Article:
Today I am going to post a comparison of these two different load tests framework. I know most people use Jmeter and it has been longer in the market, but I have recently used Locust and also Artillery (which will post a comparison later) and the results are great, the team was able to improve the creation of the tests and also the maintainability.
In the end of the day you need to use the right tool for your needs, Jmeter is a great and powerful tool, but depending on what you really need (something more lighter) then Jmeter might become an overcomplex, slow, hard to maintain tool.
In-built Protocols Support
HTTP, but ability to add a customise protocol
Speed to write tests
Support of “Test as Code”
Possibility to create scripts, but too complex and lack of documentation
Hard to maintain
Easier to maintain
Plugins available to be able to configure flexible load
Ability to specify a linear load only (so no complex scenarios)
Test Results Analyzing
Heavy to run tests with multiple users on a single machine, more memory consumption
Light to run tests with multiple users on a single machine, less memory consumption
Doesn’t take up so many of your machines’ resources.
Easy to use with Version Control Systems
Number of Concurrent Users
Thousands, under restrictions
Load Tests Monitoring
Add listeners, but consume more memory
Ability to monitor a basic load
Jmeter is most used when:
You need to perform a complex load including different protocols
If you need the script recording functionality
If you need to simulate specific load with some custom ramp-up patterns
If you just prefer UI desktop app for scripts creation, or you just do not know Python well enough
Locust solves some specific problems:
You can write performance scripts pretty fast
Push to your VCS and easily maintain the scripts
Spend minimum time on maintenance without additional GUI applications
Simulate thousands of test users on local machine without the need to have multiple slaves
Today I am going to share this really interesting webinar of my friend Julio de Lima, he is one of the top QA influencers in Brazil, and in this video he is talking about how to reduce the scope of load tests using Machine Learning.
Load testing execution produces a huge amount of data. Investigation and analysis are time-consuming, and numbers tend to hide important information about issues and trends. Using machine learning is a good way to solve data issues by giving meaningful insights about what happened during test execution.
Julio de Lima will show you how to use K-means clustering, a machine learning algorithm, to reduce almost 300,000 records to fewer than 1,000 and still get good insights into load testing results. He will explain K-means clustering, detail what use cases and applications this method can be used in, and give the steps to help you reproduce a K-means clustering experiment in your own projects. You’ll learn how to use this machine learning algorithm to reduce the scope of your load testing and getting meaningful analysis from your data faster.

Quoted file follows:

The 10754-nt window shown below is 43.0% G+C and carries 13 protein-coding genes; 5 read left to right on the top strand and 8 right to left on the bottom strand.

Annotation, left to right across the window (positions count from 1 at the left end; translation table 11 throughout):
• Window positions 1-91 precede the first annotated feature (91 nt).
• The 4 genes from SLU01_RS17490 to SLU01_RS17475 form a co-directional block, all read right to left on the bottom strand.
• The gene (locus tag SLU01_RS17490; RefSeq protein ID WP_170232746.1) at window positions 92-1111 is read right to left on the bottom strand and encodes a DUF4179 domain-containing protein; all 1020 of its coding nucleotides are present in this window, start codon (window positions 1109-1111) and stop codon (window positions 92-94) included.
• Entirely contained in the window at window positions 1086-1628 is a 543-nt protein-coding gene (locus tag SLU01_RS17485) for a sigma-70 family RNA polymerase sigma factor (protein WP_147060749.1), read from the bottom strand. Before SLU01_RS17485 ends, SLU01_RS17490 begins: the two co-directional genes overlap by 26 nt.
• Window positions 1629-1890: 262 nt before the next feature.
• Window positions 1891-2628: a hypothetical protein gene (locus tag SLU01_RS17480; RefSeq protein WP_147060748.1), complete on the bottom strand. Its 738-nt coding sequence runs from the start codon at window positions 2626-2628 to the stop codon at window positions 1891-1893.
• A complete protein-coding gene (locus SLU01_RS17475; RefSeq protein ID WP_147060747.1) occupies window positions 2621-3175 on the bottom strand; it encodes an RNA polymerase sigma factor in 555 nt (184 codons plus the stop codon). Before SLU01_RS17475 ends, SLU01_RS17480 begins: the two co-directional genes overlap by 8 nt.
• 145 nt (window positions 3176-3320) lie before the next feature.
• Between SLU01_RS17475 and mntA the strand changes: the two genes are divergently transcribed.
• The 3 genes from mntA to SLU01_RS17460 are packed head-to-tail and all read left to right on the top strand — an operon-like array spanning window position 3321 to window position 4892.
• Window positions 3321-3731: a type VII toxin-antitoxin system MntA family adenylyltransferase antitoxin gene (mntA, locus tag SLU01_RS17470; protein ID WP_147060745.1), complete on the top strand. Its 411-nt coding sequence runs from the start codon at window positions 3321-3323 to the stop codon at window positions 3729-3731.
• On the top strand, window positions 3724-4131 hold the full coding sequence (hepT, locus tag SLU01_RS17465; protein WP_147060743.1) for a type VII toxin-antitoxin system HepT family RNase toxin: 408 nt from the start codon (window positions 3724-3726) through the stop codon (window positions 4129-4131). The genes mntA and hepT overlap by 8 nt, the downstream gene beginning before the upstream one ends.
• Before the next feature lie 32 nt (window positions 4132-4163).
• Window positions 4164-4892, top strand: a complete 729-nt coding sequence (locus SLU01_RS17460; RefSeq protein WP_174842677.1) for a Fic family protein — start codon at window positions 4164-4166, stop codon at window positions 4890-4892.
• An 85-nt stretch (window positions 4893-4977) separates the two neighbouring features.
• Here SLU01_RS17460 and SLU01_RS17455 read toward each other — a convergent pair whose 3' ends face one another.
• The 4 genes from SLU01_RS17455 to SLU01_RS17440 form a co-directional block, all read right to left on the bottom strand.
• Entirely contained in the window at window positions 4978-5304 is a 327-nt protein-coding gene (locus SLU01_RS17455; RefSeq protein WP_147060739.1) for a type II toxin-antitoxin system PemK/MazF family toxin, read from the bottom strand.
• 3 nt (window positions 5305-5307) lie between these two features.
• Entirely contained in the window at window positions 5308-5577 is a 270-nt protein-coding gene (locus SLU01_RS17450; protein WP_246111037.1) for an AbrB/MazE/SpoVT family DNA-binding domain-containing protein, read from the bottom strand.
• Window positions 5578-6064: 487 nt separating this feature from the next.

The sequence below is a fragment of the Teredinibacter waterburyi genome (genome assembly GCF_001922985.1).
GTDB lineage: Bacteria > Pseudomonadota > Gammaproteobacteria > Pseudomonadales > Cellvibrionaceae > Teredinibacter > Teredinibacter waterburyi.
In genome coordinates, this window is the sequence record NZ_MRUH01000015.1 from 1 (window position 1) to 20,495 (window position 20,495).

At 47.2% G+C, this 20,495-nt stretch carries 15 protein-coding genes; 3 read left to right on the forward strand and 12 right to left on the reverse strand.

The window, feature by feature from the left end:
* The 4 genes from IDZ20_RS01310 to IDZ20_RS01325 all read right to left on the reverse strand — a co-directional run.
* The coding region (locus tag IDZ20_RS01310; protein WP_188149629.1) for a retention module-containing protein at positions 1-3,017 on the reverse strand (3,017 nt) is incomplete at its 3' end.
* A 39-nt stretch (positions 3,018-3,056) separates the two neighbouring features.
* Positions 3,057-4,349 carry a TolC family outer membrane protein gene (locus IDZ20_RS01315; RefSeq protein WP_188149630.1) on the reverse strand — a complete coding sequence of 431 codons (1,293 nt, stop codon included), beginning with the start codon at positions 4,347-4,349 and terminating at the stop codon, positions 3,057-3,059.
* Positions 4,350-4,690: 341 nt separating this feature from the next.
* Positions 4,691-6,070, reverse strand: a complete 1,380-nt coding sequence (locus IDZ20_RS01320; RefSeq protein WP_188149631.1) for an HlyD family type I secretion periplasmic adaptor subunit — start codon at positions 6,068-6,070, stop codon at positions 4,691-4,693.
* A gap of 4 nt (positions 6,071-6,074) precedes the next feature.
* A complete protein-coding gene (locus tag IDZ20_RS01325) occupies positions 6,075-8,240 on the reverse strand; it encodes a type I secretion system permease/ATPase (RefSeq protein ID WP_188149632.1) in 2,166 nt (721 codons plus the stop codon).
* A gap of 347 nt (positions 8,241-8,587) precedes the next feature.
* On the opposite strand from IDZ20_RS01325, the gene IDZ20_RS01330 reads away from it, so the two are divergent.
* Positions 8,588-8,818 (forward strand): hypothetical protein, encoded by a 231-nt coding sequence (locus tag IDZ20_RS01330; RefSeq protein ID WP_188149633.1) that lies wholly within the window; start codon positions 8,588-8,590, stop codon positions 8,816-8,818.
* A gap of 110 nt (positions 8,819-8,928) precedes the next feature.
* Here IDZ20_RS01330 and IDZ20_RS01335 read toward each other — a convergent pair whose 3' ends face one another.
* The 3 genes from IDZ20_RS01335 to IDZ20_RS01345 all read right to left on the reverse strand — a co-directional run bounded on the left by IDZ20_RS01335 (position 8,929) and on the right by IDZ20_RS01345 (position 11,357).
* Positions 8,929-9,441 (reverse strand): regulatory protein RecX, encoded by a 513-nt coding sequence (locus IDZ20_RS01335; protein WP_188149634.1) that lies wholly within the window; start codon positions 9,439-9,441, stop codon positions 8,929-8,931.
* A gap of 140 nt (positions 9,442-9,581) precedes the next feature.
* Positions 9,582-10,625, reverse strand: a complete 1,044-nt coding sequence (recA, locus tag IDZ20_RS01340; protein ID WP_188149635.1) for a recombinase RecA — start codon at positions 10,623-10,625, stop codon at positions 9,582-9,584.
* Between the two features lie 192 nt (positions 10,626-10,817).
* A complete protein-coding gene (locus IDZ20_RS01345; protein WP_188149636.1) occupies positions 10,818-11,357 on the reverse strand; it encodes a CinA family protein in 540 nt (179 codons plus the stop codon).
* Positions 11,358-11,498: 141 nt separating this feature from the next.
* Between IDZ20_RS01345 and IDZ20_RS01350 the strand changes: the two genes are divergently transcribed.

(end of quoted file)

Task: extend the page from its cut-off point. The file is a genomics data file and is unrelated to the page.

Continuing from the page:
Hey guys, today I will post about a quick code to set properties in runtime from jmeter variables.
Where you could use this ?
If you have a list after extract with json path extractor and you want to set a property to use in another thread group, this could be useful.
For example, I will get the serials of a list extracted with json path extractor.
– Create a beanshell script with:
//Get the count of the serials
String countSerials = vars.get("serials_matchNr");
// create a for to create a property for each serial variable
//set each property + index with the variable of each serial in the list
So for today I will post the code I am using on Jmeter to get a random index from a list. So, if you have a json with several ids, for example, and you want to choose one of them to use on the next request, you need:
1 – Create a post processor to get the id node from your json response request. As you may know when you use this plugin, jmeter creates automatically the list of variables with the prefix you have chosen and the suffix “__index”. You can see how to use this plugin on my previous post.
2 – Create a Beanshell Sample
3 – Get a random index from this list of ids or you could use this method to get the random id directly. I found easiest get the index r at least it was the first thing which came into my mind.
String idSize = vars.get("ids_matchNr");
int max = Integer.parseInt(idSize);
int min = 1;
int idx = min + (int) (Math.random() * ((max - min) + 1));
String id = vars.get("ids_" + Integer.toString(idx));
So, we got the expression: $.data.token and now we can create the json path extractor with a default value (when jmeter doesn’t find the expression), jsonpath and the variable (which will contain the value of the expression). See:
Now, we can use the variable on a header or another request:
This example I am getting json path from an authentication request and use it in another group thread.
Remember install the json plugin for jmeter (If you don’t have), you can do that with homebrew command :
brew install jmeter --with-plugins
Create a test plan and set the web server and the port:
Create a Thread Group:
Create HTTP Request, use the variables for the server and the password. Put the path of the authentication page, username and the password.
Create Json Path Extractor and put the path Expression and the variable that you will use. You can test if your path is correct here.
Create a beanshell Assertion or Post processor and set the property:
Create a new Thread Group and a HTTP Header Manager and use the same variable you used before:
Create the Listener > View Result Tree and it’s done, you can run the jmeter and see if it’s getting the token and using in the next thread group